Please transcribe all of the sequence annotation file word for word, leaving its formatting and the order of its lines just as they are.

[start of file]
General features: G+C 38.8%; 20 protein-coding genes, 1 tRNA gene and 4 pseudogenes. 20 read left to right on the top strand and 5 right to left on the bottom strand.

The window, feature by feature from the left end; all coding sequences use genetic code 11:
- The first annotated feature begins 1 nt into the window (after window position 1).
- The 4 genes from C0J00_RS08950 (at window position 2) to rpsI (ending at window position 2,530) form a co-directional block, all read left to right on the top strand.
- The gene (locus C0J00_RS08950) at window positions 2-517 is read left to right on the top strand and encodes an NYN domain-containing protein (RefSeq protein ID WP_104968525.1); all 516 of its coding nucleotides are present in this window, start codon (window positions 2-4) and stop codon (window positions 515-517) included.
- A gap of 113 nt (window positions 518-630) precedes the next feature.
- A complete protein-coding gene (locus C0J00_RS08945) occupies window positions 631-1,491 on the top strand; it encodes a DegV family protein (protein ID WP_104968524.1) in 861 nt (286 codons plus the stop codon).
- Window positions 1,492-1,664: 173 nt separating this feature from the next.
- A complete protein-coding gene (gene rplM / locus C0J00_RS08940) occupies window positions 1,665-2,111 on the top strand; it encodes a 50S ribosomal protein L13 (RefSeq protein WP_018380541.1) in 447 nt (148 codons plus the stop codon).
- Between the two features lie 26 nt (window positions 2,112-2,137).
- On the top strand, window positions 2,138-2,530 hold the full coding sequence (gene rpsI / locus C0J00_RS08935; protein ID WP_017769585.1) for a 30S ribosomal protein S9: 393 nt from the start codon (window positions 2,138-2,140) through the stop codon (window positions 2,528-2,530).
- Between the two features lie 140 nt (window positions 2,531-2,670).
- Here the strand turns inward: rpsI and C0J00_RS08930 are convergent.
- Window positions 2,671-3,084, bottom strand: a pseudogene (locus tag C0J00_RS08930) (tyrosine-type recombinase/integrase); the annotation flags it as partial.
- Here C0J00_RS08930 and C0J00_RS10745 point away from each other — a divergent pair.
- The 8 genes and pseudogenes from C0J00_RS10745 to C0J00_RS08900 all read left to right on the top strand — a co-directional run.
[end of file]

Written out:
General features: G+C 38.8%; 20 protein-coding genes, 1 tRNA gene and 4 pseudogenes. 20 read left to right on the top strand and 5 right to left on the bottom strand.

The window, feature by feature from the left end; all coding sequences use genetic code 11:
- The first annotated feature begins 1 nt into the window (after window position 1).
- The 4 genes from C0J00_RS08950 (at window position 2) to rpsI (ending at window position 2,530) form a co-directional block, all read left to right on the top strand.
- The gene (locus C0J00_RS08950) at window positions 2-517 is read left to right on the top strand and encodes an NYN domain-containing protein (RefSeq protein ID WP_104968525.1); all 516 of its coding nucleotides are present in this window, start codon (window positions 2-4) and stop codon (window positions 515-517) included.
- A gap of 113 nt (window positions 518-630) precedes the next feature.
- A complete protein-coding gene (locus C0J00_RS08945) occupies window positions 631-1,491 on the top strand; it encodes a DegV family protein (protein ID WP_104968524.1) in 861 nt (286 codons plus the stop codon).
- Window positions 1,492-1,664: 173 nt separating this feature from the next.
- A complete protein-coding gene (gene rplM / locus C0J00_RS08940) occupies window positions 1,665-2,111 on the top strand; it encodes a 50S ribosomal protein L13 (RefSeq protein WP_018380541.1) in 447 nt (148 codons plus the stop codon).
- Between the two features lie 26 nt (window positions 2,112-2,137).
- On the top strand, window positions 2,138-2,530 hold the full coding sequence (gene rpsI / locus C0J00_RS08935; protein ID WP_017769585.1) for a 30S ribosomal protein S9: 393 nt from the start codon (window positions 2,138-2,140) through the stop codon (window positions 2,528-2,530).
- Between the two features lie 140 nt (window positions 2,531-2,670).
- Here the strand turns inward: rpsI and C0J00_RS08930 are convergent.
- Window positions 2,671-3,084, bottom strand: a pseudogene (locus tag C0J00_RS08930) (tyrosine-type recombinase/integrase); the annotation flags it as partial.
- Here C0J00_RS08930 and C0J00_RS10745 point away from each other — a divergent pair.
- The 8 genes and pseudogenes from C0J00_RS10745 to C0J00_RS08900 all read left to right on the top strand — a co-directional run.